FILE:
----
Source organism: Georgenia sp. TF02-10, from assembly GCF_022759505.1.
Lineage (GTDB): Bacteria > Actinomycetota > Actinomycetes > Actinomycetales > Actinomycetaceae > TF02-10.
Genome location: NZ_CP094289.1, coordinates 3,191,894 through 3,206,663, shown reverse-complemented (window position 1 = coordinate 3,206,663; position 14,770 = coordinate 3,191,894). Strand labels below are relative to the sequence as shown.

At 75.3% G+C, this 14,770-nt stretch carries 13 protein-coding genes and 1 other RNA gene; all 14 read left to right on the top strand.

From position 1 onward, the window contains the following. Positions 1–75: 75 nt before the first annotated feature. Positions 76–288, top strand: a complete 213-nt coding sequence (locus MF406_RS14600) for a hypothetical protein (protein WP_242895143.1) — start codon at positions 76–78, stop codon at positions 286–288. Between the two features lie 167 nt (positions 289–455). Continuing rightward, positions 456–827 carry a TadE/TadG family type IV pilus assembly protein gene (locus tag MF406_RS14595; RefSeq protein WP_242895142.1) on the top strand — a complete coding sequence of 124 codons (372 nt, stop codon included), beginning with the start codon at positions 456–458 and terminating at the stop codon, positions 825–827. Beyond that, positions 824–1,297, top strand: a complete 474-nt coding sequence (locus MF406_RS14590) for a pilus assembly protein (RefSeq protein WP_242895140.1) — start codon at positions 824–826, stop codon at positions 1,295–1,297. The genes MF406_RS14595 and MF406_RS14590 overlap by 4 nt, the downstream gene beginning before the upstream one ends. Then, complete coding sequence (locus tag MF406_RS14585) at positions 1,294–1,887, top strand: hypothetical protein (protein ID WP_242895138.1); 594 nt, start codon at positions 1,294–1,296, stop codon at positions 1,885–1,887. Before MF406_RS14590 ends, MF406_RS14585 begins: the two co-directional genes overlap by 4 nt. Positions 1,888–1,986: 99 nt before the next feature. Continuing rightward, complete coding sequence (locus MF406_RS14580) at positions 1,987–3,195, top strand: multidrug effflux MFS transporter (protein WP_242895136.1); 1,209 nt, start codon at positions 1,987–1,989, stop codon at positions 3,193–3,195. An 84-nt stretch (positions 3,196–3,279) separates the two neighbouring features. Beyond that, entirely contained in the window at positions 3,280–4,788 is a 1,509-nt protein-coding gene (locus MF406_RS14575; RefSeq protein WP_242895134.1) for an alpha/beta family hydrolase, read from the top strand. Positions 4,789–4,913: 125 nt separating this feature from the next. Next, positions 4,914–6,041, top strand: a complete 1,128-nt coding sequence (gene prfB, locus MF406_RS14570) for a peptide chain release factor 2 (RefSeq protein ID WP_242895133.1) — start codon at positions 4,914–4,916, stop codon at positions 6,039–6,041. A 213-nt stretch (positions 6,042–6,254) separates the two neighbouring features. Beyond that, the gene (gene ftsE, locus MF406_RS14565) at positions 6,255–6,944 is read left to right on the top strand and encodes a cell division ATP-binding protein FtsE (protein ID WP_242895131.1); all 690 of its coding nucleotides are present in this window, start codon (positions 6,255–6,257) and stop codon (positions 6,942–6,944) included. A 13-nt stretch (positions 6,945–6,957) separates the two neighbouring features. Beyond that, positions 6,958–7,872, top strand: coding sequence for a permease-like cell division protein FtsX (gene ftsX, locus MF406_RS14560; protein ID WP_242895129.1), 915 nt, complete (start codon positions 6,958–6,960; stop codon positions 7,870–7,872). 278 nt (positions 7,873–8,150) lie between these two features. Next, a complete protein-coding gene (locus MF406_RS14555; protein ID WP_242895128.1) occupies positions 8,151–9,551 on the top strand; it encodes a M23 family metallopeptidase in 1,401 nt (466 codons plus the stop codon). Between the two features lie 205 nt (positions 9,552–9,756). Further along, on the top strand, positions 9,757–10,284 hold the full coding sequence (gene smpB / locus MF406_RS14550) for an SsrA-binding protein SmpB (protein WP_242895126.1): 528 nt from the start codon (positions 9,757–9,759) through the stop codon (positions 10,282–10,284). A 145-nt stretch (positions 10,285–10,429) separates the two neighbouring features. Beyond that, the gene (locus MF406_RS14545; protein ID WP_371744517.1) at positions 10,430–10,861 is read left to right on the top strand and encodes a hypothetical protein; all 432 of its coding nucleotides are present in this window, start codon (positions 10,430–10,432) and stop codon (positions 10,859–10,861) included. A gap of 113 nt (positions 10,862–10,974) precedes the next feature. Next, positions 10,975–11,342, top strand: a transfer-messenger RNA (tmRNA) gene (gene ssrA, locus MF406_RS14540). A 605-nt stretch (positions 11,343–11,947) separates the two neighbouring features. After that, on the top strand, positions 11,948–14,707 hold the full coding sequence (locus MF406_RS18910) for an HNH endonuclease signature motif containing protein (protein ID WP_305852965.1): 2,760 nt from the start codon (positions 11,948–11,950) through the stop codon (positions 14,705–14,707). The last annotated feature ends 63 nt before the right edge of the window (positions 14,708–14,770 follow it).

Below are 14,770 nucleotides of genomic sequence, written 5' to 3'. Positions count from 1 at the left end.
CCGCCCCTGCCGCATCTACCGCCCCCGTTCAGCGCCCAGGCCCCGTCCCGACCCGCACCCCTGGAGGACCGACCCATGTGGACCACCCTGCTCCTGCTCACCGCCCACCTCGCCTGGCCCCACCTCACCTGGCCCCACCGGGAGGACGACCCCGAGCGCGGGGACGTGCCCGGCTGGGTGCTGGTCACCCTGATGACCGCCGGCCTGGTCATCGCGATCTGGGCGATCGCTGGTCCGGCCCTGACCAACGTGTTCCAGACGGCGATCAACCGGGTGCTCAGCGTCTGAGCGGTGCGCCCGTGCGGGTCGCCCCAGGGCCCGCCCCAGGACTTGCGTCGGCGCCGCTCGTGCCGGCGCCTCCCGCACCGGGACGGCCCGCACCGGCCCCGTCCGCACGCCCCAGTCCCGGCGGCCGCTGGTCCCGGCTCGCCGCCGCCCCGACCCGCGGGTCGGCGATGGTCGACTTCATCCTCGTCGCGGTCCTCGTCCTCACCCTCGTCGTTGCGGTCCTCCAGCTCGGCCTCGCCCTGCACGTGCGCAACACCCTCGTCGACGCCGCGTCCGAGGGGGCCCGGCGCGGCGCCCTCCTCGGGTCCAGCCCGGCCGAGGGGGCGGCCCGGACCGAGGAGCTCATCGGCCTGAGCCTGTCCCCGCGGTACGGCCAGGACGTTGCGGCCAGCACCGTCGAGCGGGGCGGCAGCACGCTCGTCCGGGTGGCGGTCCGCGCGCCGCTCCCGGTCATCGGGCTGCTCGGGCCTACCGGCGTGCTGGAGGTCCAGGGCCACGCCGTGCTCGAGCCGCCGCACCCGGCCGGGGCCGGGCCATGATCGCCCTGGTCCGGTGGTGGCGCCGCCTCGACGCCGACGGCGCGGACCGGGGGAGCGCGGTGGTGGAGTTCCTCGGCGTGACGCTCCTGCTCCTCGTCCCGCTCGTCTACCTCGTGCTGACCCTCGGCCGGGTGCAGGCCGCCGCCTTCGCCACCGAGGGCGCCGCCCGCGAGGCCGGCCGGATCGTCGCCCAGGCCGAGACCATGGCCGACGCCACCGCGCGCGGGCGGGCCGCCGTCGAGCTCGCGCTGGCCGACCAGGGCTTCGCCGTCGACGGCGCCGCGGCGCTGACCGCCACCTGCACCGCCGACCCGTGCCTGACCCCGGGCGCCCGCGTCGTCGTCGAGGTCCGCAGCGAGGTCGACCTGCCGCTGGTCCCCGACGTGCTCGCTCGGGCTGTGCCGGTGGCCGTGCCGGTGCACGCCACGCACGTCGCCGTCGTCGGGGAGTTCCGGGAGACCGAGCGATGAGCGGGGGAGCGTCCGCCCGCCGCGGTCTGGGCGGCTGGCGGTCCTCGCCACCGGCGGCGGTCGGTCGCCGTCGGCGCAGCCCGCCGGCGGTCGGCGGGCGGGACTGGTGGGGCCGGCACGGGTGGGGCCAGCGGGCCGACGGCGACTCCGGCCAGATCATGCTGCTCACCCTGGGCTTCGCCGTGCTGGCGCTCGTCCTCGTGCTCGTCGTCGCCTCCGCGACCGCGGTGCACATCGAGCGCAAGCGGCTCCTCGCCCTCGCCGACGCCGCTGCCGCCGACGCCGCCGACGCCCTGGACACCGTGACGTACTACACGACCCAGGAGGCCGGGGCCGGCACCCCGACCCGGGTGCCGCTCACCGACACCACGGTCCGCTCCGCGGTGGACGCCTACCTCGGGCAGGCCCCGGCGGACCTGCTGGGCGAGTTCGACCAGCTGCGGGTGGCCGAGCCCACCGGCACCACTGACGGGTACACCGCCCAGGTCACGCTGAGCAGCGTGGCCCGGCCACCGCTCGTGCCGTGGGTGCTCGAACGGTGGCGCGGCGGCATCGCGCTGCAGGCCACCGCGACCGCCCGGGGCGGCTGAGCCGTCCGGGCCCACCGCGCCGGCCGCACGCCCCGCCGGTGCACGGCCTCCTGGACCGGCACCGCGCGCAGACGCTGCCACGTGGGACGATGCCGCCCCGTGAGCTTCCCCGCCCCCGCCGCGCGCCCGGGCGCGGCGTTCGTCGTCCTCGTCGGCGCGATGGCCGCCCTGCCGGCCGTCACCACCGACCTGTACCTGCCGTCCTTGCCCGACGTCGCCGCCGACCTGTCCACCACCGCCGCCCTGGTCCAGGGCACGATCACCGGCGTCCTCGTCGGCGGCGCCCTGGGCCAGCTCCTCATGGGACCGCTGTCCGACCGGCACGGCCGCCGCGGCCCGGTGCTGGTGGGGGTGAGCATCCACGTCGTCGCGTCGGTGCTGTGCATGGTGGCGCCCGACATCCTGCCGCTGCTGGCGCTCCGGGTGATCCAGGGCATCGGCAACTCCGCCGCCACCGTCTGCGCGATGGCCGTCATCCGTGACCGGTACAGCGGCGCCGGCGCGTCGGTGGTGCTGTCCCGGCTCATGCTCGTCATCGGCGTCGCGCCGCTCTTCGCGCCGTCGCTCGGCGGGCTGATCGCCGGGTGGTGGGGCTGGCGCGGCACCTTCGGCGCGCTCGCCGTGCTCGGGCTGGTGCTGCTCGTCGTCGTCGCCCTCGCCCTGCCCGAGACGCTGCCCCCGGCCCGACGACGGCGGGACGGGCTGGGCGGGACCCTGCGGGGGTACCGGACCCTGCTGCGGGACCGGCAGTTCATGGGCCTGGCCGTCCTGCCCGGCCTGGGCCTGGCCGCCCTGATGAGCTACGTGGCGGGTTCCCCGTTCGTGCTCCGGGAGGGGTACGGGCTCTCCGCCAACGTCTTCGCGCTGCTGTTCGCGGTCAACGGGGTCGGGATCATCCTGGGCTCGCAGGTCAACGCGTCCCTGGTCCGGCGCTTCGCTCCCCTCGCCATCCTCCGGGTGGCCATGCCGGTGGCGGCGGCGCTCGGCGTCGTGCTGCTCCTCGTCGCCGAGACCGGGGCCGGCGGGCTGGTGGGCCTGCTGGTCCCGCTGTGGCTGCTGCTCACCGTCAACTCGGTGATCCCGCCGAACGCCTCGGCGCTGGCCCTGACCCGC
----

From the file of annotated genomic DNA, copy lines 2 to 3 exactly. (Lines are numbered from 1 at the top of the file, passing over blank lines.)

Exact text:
Lineage (GTDB): Bacteria > Actinomycetota > Actinomycetes > Actinomycetales > Actinomycetaceae > TF02-10.
Genome location: NZ_CP094289.1, coordinates 3,191,894 through 3,206,663, shown reverse-complemented (window position 1 = coordinate 3,206,663; position 14,770 = coordinate 3,191,894). Strand labels below are relative to the sequence as shown.